Immigrant workers make essential contributions to Washington state
Immigrants are vital members of Washington state’s bustling economy and vibrant community. In fact, new data from the Immigration Research Initiative (IRI) shows that immigrant workers, which include green card holders, asylees, and undocumented immigrants, play an outsized role in strengthening Washington’s labor force and economy.
While immigrants only make up 15% of Washington’s population, they disproportionately make up 19% of the labor force and provide 21% of the state’s Gross Domestic Product (GDP), which is roughly $145 billion a year. Their contributions help enable Washington’s standing as one of the top ten earning GDP states in the country. Despite that, structural barriers and policies deny immigrants full access to opportunity and the ability to thrive. The data makes clear that Washington lawmakers must do more to ensure all immigrants have equitable access to opportunities and equal treatment in the workforce.
Immigrants make wages across the economic spectrum, but are overrepresented in low-wage jobs
Regardless of whether they receive a high or low wage, immigrants work in all types of jobs that are undeniably important to the economy and our everyday lives. Many immigrants care for the health and well-being of our families by working as physicians and agricultural workers. Immigrants also provide critical daily services, such as delivering our mail as postal clerks and providing language access as interpreters.
While 28% of immigrants in Washington hold positions that pay $124,000 or more annually, the reality is that too many immigrants are subject to low-wage jobs that hold them back from economic prosperity. In fact, 25% of immigrants in Washington are in work that pays $42,000 or less annually. In Washington, $42,000 may barely cover the cost of living for one adult without a child.
Not only do immigrants hold a greater share of low-wage jobs, but many of these occupations can be unsafe and precarious for workers. As an example, agricultural workers have experienced unprecedented heat and smoke the last few years, which puts them at a greater risk for heat strokes, heart attacks, and respiratory issues. All immigrant workers deserve safer conditions in the work force and greater pay that reflects the true value of their work.
Racial and gender discrimination play a key role in the economic realities of immigrant workers
Black, Brown, and women workers have historically experienced discrimination in the workforce, and the IRI data shows that this racial and gender discrimination also impacts immigrant workers, resulting in fewer job opportunities and lower wages. For example, an immigrant Latinx man in Washington receives a middle wage of $49,685, while an immigrant Black woman in Washington receives a middle wage of $48,327. In contrast, a U.S. born white man receives a middle wage of $64,719. (Note: IRI uses the term “middle wage”, defined as the range between someone making two thirds of the median wage to double the median wage, to capture a picture of the middle class.)It’s past time to improve our state policies to provide economic opportunity, equal pay, and physical safety for immigrant workers, just as immigrant workers provide and care for all of us in Washington. Click To Tweet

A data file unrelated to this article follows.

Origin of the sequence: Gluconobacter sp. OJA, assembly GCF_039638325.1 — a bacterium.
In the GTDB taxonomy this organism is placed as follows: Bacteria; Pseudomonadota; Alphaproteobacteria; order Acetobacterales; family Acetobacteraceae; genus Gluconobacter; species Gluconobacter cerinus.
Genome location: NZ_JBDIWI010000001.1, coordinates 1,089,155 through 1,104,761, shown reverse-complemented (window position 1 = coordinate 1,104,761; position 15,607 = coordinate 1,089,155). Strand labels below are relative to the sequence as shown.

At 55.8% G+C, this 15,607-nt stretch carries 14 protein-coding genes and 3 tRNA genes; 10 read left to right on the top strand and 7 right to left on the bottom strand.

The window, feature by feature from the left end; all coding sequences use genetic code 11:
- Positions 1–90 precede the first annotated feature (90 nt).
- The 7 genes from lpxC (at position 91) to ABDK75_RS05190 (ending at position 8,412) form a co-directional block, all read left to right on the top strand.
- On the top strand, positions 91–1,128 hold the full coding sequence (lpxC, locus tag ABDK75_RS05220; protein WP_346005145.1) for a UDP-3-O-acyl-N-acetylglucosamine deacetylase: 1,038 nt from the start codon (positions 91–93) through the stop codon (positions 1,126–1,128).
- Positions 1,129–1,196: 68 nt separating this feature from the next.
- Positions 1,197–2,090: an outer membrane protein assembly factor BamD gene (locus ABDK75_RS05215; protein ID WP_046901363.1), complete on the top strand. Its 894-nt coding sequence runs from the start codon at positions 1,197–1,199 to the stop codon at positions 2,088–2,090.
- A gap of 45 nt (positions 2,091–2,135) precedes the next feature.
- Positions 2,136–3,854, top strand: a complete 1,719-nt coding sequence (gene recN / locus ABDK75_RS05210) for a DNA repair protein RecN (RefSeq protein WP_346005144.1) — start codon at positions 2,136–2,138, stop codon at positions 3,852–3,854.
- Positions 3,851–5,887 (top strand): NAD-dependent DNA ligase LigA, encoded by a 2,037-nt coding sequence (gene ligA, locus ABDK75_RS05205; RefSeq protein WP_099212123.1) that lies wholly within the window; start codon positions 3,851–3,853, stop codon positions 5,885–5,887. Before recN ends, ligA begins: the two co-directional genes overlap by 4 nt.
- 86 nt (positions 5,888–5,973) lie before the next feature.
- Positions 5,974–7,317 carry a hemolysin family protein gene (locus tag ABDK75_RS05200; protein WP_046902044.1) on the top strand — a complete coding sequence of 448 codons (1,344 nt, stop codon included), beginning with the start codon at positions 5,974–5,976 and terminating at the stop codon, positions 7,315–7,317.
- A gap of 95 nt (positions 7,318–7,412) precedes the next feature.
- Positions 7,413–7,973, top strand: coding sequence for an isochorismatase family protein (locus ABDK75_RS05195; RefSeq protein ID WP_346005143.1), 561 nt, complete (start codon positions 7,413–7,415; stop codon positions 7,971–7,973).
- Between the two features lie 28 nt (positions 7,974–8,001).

Otherwise put, white men in a middle wage job make on average $31/hour while immigrant black women make $23/hour for the same work. This means that over a course of a 40-year career, a white man in middle wage work receives $655,680 more than an immigrant Black woman in the same position. That $655,680 is money that could buy a home, pay for childcare, and help children pay for college, boosting a family’s economic stability and their ability to build generational wealth. Immigrants and communities of color must receive equal wages to their white counterparts.
Immigrant workers must be included in the public supports they pay into
Immigrants are essential to making our economy and state work. Immigrant workers provide essential services that support our everyday lifestyles and are significant contributors to the state GDP. However, immigrant workers are often unjustly excluded from public supports, like unemployment insurance, that provides them a safety net while they secure their job. Immigrant workers also experience extra barriers to financial stability due to racial and gender discrimination, and federal policies, like the public charge, which deter immigrants from applying to public programs such as health care. All workers deserve dignity in their workplace and resources to live well and provide for their families.
No matter who we are, where we come from, or how we make a living, everyone in Washington state deserves the opportunity for financial stability, community connection, and joy. Legislators can do more to provide immigrant families greater economic security and opportunity through the passage of an unemployment insurance program for immigrant workers, and by providing full funding for health care insurance to cover all immigrants who are income eligible. It’s past time to improve our state policies to provide economic opportunity, equal pay, and physical safety for immigrant workers, just as immigrant workers provide and care for all of us in Washington.
Stay tuned for our 2024 legislative agenda.